What would you do with a day to improve your teaching?

Andrew Campbell asked tonight on Twitter:

I answered a couple of times.

Then I had a related thought:

If I want to improve my teaching, I can work on something myself or I can learn from others (or both).

What would I want to learn?

A full day… 8 hours… no restrictions, no prescriptions, no requirements, no accountability, no strings… just work to improve my teaching….

It was harder than I expected, until I had the defining thought:

What do my students need me to be better at?

So instantly I landed on Assessment. That’s my area for improvement, and that’s what I would spend my day on.

The Plan

  • Before that day, decide on a specific focus (for me, probably assessment as learning, including peer assessment and self-reflection) and gather some short articles from trusted, external sources.
  • Start the day reading those articles, and writing a short, reflective blog post. The post is to share my learning and hopefully get some helpful feedback from my PLN.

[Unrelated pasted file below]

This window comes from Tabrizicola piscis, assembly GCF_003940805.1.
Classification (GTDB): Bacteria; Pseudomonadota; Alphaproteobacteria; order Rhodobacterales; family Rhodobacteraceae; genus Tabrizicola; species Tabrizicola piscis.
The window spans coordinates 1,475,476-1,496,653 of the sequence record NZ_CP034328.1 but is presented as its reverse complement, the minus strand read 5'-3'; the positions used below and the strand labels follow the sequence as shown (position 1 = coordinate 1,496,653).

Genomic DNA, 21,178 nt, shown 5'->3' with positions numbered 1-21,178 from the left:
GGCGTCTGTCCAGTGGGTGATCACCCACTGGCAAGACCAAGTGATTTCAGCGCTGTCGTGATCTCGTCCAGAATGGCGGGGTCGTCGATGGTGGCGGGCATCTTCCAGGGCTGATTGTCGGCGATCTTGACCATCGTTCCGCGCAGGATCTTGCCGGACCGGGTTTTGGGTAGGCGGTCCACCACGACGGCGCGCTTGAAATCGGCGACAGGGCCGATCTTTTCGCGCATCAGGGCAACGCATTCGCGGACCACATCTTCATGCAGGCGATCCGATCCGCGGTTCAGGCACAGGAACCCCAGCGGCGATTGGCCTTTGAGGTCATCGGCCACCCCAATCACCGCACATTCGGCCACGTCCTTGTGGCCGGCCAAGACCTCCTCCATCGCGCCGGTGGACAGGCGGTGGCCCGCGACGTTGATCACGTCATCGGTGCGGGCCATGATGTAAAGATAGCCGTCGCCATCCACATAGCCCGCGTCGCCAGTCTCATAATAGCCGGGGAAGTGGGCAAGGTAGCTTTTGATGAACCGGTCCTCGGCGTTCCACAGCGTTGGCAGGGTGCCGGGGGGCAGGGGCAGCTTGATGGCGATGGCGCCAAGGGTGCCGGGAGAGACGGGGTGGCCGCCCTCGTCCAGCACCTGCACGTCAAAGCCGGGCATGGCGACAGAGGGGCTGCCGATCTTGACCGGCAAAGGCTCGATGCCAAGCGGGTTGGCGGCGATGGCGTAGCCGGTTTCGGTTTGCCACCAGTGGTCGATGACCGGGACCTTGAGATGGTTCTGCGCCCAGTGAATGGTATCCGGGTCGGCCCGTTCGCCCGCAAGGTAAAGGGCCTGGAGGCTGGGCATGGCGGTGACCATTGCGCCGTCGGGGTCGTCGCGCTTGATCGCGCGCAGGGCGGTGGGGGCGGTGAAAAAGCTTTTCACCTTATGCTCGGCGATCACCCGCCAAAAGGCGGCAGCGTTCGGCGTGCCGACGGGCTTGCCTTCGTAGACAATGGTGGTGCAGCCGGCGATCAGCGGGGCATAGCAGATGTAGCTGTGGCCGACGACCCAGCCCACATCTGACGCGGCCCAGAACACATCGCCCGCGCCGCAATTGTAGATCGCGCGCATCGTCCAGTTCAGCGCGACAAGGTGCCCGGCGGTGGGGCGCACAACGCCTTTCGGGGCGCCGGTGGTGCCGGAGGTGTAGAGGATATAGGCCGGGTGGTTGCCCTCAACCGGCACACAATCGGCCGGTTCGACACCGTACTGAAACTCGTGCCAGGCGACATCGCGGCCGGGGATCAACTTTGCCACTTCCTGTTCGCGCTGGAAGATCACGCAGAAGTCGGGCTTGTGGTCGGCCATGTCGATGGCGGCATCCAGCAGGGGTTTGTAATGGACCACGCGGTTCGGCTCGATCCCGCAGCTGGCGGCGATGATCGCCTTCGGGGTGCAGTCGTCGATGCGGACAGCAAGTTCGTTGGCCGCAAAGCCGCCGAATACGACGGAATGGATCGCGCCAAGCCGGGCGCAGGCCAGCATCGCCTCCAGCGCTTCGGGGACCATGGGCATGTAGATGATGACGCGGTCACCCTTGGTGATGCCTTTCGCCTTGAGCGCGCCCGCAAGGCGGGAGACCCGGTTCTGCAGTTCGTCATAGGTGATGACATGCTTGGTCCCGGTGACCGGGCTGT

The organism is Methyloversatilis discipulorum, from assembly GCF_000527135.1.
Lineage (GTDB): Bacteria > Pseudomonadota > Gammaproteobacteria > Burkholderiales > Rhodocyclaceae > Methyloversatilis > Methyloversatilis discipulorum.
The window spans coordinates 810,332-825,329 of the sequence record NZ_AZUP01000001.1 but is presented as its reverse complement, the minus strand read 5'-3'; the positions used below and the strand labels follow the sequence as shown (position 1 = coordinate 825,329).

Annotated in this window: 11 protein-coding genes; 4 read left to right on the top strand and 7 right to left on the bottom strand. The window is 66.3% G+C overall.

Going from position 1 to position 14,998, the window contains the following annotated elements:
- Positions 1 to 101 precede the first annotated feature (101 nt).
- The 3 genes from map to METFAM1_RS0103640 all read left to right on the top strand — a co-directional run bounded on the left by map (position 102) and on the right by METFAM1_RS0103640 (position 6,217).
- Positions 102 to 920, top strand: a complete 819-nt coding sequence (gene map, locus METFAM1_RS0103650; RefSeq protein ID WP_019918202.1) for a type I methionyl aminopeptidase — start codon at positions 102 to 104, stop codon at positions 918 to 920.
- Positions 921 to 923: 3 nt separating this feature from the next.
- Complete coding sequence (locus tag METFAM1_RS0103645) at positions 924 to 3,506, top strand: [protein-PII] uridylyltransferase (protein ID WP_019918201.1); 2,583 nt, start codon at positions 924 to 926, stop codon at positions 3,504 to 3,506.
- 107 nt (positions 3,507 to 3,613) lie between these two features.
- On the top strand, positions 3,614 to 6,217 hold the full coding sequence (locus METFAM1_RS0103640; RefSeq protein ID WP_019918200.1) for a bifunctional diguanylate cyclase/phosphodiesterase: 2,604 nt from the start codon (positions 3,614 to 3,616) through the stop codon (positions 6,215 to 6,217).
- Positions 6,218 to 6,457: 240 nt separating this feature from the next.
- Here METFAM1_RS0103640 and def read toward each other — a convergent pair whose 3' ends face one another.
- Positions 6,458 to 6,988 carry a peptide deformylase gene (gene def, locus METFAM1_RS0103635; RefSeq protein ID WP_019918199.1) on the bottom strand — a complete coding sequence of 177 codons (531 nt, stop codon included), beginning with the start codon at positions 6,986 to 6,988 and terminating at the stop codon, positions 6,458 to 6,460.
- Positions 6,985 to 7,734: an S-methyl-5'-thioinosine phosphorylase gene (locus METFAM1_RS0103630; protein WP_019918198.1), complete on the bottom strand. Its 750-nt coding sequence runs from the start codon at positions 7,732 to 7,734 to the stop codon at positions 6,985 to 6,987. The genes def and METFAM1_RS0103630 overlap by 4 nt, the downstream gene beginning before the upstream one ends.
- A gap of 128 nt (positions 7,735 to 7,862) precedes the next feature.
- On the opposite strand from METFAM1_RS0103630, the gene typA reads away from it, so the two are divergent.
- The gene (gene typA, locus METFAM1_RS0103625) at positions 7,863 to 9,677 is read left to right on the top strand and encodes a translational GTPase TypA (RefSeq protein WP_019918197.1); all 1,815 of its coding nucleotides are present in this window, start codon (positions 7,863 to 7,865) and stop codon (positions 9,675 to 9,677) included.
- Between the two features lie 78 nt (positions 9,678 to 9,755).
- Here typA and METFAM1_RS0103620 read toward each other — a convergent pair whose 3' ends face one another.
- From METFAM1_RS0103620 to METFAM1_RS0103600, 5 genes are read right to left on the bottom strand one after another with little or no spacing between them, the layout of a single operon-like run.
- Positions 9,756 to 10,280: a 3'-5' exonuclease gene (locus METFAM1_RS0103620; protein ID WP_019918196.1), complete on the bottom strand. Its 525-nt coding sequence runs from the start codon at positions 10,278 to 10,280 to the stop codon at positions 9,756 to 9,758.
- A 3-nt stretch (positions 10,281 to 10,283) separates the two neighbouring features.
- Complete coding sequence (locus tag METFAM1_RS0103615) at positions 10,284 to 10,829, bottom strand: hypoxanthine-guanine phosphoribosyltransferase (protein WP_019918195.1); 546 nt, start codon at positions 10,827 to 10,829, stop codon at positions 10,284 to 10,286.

• Apply my prior knowledge and my new learning to a specific task that I’m planning for my class. If there is time, plan multiple learning opportunities using different strategies.
  • Share those tasks with my PLN and solicit more feedback.
  • Reflect, modify, reshare, etc.

Let’s be realistic – I ran out of time already, and I’ll be finishing at night.

This would be good PD

It would be wonderful to spend a day like this, although I don’t want to miss my class or my family, so it would be a really expensive day in that sense. It might be worth it, though.

What would you do?

Check out Andrew’s response (clever fella):

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One thought on “What would you do with a day to improve your teaching?

  1. You have hit on some interesting points Brandon. As an educator for over 30 years I think your last paragraph says it all. We are passionate about what we do and when time is spent away from our students we feel they are being denied, just like our family. But that is who we are. We look at the overall impact and realize that sacrifice in the short run can lead to great results. Our path is not a profession, but a legacy to instill a love of learning to all those we encounter.

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